After discussing the challenges a child faces in Kenya trying to get an education and to have the opportunity to succeed in life, we developed The Akre King Transformational Model. Our belief was in order for a child to succeed, we would need to address all aspects of this child’s life… the emotional, the physical, the environment and the spiritual.
Our belief is that at the root of poverty is a “poverty of the soul.” In their own words described in When Helping Hurts by Steve Corbett and Brian Fikkert, people living in poverty describe their own experiences as being a cripple; humiliated; shamed; an inability to make themselves heard; powerless; if you are poor you will always be poor… This belief in their identities must be addressed in order for them to be successful in the long term. Addressing how a person sees himself or herself is what will transform his or her life. Then with the added tools of education, economic development, basic needs met, poverty can become a thing of the past.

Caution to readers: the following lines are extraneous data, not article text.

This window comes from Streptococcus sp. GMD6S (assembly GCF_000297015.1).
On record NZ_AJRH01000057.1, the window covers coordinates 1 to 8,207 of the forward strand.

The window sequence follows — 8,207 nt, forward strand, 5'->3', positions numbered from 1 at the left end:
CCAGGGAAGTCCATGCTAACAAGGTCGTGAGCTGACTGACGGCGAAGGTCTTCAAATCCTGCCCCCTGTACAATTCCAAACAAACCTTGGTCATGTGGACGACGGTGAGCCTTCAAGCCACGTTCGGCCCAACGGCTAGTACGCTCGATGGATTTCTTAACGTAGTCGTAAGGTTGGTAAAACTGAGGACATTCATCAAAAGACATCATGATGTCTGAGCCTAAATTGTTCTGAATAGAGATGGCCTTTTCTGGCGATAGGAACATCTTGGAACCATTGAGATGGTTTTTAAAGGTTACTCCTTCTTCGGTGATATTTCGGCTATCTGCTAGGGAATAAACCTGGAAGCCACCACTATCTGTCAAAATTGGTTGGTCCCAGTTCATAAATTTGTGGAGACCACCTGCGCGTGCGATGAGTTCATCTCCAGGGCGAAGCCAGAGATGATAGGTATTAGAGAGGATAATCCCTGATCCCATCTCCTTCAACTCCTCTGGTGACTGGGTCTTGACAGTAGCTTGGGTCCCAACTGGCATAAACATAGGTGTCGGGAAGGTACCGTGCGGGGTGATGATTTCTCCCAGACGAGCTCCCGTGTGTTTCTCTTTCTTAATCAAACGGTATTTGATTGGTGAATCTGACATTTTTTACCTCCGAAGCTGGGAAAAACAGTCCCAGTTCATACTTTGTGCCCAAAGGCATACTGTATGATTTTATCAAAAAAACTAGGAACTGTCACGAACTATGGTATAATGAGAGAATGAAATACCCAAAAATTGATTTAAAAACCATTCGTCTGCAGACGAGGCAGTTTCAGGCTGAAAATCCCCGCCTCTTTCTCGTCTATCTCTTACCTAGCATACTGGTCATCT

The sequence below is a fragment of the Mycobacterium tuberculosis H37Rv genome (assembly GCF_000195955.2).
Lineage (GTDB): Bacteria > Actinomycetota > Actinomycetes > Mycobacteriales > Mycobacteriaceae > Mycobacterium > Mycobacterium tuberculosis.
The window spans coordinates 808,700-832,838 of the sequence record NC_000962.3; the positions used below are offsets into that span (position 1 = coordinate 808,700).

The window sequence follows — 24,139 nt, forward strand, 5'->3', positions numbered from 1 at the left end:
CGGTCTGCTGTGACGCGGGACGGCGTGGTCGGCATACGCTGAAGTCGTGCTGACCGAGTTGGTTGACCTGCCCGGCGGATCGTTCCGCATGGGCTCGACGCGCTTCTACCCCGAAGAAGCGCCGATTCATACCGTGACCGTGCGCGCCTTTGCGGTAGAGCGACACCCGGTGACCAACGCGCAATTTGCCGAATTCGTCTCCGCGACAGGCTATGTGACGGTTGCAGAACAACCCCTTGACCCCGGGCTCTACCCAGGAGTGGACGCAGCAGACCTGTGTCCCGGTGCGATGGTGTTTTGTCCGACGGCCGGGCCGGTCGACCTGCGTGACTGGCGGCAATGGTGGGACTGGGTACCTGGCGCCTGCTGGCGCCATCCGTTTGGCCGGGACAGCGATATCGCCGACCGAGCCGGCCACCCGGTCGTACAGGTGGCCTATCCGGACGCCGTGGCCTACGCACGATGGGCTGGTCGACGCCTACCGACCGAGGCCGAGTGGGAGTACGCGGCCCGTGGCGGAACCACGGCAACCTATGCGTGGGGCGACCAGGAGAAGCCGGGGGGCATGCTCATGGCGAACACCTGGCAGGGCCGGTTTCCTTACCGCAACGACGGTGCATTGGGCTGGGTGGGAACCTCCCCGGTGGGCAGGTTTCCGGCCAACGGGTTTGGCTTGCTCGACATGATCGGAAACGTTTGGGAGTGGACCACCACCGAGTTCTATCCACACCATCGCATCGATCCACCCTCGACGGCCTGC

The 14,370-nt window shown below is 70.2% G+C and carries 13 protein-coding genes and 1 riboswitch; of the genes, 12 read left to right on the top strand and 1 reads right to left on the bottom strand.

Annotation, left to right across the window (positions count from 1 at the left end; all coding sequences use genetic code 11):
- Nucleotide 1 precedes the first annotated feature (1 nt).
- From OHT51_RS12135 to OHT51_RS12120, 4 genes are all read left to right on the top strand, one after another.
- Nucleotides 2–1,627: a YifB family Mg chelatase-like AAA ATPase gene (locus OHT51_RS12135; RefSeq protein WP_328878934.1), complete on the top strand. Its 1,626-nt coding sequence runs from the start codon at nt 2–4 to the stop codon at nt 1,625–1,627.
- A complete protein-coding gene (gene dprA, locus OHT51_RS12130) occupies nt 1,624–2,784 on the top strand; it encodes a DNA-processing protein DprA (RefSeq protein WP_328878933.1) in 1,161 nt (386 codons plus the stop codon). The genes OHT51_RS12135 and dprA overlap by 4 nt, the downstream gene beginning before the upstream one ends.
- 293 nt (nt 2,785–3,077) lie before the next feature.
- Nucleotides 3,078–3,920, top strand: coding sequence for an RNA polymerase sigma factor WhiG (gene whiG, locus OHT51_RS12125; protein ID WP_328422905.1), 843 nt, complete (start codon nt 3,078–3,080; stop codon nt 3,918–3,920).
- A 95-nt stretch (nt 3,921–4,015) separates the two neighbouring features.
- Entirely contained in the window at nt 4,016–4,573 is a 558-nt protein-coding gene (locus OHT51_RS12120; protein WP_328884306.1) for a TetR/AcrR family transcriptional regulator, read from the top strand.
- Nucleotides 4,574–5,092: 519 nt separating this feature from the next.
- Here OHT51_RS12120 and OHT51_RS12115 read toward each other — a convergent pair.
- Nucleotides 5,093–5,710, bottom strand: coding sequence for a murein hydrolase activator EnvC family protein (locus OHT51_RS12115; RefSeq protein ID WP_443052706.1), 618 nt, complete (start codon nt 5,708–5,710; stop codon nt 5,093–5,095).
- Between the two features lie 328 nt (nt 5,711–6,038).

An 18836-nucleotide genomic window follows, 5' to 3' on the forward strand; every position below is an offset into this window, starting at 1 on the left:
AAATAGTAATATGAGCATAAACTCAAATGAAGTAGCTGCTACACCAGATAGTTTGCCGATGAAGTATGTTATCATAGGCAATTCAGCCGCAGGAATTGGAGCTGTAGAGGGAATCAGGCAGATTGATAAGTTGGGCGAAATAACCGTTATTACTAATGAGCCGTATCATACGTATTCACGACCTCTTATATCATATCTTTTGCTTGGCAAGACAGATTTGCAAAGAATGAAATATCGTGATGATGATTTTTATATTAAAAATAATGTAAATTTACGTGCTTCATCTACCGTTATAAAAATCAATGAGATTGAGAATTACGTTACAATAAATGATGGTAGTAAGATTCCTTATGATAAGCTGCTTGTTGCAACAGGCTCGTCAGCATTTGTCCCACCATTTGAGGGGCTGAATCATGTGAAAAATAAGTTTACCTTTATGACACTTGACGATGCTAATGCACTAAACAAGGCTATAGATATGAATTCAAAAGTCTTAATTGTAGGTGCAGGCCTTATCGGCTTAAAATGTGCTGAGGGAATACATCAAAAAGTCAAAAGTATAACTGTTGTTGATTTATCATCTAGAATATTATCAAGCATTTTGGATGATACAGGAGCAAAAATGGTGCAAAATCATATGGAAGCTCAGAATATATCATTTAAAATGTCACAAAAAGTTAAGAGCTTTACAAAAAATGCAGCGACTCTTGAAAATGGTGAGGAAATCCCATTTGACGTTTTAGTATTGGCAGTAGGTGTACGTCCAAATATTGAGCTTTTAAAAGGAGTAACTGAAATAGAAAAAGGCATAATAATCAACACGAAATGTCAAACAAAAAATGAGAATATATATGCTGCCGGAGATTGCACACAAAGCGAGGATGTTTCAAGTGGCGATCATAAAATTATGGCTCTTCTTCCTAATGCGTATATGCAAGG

“When I joined Clay school, I had the feeling that everything was going to be different. This is because of the type of education I received, how people were concerned about my life, my teachers’ encouragement, and my efforts towards my studies. I see myself being successful and achieving my goals. It has made me happy and have greater expectations in life.”
“I have the desire to share my knowledge with high school and university students. Knowledge is power; I firmly believe that education is the key to a better life. If I am equipped with knowledge then I should go out to the world and do much good for society.”